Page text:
A fixed dial 13 carries the usualtwelve hour designations in the customary spacing and direction. In front of and concentric with this is a map disk 14 which bears a map of such a portion of the earths surface as may be desired, the portion selected being such as will include the usual sailing course of the ship on which the clock is carried.
In projecting the map, radial lines are drawn to indicate meridians, butwith an which is double the differences in longitude thatthey are to denote.
For example, meridian 15 degrees east and meridian 75 degrees west, while actually separated by 90 degrees, are drawn on the map 180 degrees apart. Circular arcs, preferably concentric, or nearly so are drawn Patented May 17, 1921.
for the parallelsof latitude, the outer line v being used to denote the most northern latitude which is to be included. ,By drawing lines of equal latitude difference with progressively diminishing spacing toward the center as shown, it is possible to avoid material distortion of small areas. For example, the-relative east and west ascompared -with the north and south dimensions of Scotland are nearlycorrectly shown, as are also the north and south and the east and west dimensions of Spain, so that the outline of neither country is noticeably distorted and each is readily recognized, but the scale of the former is about double; that of the latter. A
' A center arbor 16- is .driven through a pinion 17 in frictional connection with the arbor from the time train. The arbor carries a minute hand 18. Y An hour hand 19 is carried by an hour hand carrying sleeve 21, which has a head that seats against'the end of a map-disk bearing surfaces mating each with twelve radial flutes 23. Within themap-disk carcarrying sleeve 22, the
rying sleeve is a spring 2 1 which bears,
against a collar 26 that is screwed onto the hour-hand carrying sleeve at the other end from the head which seats the flutes. A
' twelve position slip connection is thereby made between the twosleeves and between the map-disk and 'thehour hand which they carry. The hour hand can therefore be changed from the indication of the time of one time zone to that of another spaced one- 'twelfth of the circle without disturbing the the center of the time zone in which the ship is sailing so as to. show which zone time the clock 1s indicating.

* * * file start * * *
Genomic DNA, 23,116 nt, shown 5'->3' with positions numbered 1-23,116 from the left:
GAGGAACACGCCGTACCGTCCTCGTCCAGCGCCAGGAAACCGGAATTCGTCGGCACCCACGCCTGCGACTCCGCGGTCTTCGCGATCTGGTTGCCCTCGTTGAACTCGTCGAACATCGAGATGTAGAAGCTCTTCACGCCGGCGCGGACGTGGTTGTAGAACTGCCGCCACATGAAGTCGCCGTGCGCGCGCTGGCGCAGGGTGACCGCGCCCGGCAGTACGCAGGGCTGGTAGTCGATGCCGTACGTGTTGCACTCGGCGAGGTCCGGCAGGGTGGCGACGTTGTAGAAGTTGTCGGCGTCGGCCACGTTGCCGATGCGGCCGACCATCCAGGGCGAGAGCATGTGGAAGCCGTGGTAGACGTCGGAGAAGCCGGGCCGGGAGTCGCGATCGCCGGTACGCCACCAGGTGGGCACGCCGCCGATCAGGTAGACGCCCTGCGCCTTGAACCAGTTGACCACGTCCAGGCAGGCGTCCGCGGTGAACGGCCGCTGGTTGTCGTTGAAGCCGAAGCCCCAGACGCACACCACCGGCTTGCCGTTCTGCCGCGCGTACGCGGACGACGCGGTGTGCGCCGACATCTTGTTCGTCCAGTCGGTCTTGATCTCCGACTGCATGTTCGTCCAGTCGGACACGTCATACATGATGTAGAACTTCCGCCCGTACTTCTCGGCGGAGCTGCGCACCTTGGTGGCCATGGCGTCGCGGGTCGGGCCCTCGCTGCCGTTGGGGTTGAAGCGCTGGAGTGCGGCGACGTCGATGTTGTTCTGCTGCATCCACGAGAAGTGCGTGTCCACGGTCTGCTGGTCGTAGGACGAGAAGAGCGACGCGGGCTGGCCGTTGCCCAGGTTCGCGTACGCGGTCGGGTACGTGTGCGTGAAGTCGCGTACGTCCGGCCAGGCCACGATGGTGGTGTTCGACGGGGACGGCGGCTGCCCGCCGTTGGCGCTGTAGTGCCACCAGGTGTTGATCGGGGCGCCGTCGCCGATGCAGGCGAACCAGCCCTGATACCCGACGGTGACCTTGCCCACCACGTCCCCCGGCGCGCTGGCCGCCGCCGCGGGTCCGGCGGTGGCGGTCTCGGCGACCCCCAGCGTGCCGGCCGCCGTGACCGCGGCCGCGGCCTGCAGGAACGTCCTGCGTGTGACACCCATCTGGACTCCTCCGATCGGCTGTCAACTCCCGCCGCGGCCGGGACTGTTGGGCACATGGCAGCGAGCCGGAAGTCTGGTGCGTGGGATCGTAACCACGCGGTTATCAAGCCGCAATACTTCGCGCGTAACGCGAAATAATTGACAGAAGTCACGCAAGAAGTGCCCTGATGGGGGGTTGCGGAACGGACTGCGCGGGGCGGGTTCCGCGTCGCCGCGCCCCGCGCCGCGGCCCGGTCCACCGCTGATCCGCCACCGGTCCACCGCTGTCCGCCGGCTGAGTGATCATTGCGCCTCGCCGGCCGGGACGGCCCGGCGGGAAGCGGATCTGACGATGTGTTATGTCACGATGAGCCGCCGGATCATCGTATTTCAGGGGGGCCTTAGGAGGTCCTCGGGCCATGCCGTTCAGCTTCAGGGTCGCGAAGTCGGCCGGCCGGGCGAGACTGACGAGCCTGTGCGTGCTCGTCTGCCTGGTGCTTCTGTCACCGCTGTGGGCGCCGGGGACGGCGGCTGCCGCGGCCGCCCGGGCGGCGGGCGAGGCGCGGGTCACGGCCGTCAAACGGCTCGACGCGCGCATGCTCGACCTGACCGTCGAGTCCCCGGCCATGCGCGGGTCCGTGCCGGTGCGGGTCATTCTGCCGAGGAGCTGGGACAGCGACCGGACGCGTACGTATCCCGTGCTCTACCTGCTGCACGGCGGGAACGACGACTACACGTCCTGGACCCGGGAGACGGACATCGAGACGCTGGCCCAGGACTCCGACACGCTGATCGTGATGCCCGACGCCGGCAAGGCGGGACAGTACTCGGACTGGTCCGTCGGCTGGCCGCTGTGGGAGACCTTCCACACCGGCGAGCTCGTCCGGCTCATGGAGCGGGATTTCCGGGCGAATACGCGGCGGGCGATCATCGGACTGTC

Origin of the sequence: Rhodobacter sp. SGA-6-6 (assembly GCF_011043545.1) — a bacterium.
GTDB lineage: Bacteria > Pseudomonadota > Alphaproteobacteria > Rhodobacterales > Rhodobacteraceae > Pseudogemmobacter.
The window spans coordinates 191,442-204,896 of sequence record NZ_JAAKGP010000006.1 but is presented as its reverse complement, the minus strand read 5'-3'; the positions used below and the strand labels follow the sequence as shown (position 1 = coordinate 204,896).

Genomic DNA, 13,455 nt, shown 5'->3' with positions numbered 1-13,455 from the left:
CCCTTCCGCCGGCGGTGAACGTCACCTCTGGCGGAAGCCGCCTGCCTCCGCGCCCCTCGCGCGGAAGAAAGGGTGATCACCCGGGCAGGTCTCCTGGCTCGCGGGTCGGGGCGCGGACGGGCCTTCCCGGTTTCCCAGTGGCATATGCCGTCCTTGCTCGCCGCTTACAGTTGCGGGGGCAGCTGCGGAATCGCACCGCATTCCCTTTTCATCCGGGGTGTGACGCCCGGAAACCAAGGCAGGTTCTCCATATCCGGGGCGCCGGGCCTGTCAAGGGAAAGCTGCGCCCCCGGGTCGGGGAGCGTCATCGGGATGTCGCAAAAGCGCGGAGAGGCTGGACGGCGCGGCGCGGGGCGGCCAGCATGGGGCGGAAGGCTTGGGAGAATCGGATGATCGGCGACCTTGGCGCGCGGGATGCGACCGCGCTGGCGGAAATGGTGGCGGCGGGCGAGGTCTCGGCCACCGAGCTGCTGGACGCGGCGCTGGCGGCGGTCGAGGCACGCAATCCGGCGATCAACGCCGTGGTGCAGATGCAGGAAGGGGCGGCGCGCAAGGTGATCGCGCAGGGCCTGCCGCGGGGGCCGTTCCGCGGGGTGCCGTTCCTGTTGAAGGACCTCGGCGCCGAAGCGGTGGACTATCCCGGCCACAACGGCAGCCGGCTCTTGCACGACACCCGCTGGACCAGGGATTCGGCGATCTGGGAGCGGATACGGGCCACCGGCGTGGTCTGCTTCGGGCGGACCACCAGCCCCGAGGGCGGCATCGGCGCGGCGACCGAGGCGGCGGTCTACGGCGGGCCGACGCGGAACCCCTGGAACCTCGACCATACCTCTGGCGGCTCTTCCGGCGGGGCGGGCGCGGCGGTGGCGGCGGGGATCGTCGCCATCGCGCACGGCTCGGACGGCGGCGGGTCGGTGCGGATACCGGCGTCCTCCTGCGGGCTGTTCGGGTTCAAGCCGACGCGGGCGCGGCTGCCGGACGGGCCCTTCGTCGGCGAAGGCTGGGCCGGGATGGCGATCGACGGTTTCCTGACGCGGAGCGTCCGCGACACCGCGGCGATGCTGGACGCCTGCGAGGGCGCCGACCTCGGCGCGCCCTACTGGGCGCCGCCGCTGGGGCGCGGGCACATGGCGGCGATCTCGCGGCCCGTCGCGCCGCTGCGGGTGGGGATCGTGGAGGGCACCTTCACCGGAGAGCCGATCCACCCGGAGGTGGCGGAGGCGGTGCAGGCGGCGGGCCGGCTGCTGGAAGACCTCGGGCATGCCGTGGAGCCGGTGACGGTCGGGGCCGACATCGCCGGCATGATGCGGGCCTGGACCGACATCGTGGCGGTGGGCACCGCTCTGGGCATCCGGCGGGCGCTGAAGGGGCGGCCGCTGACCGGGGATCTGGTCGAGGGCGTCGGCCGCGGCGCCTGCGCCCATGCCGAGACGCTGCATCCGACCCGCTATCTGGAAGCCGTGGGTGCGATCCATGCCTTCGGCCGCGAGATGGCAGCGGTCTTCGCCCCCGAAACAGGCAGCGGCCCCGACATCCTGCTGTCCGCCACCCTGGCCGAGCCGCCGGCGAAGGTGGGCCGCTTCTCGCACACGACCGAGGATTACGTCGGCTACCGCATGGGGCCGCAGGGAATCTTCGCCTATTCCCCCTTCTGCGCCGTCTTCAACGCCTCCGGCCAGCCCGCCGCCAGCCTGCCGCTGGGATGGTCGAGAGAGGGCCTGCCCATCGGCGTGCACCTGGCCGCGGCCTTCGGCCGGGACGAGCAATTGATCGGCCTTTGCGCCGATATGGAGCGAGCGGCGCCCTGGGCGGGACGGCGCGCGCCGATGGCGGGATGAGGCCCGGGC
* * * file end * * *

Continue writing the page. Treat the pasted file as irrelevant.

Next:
The hour hand carries a slide 27 to which a marker. 28 is pivoted'so. that it can'be set opposite the latitudeof the course of the ship and turned so as to show the direction of travel.
A gear traln consisting of a plnlon 29, gear 31, pinion 82 and gear 33 connects the center arbor with the map-carrying sleeve in the ratio of twelve to one. Should the clock require setting by reason of its having stopped or to take up error in its rate, this is effected by turning the minute hand and, through the gearing, the map-disk and hour hand. 1
The hour-hand carrying sleeve is connected through a gear 86 and pinion 37 with a snail arbor 38 which carries a snail 39 that determines the strokes at hour distant points. If it should be desired to'make a clock with the striking mechanism here de tailed but without the geographical features the gears to the snail-arbor will also serve as the first two of the train which connects the center arbor to the hour-hand sleeve.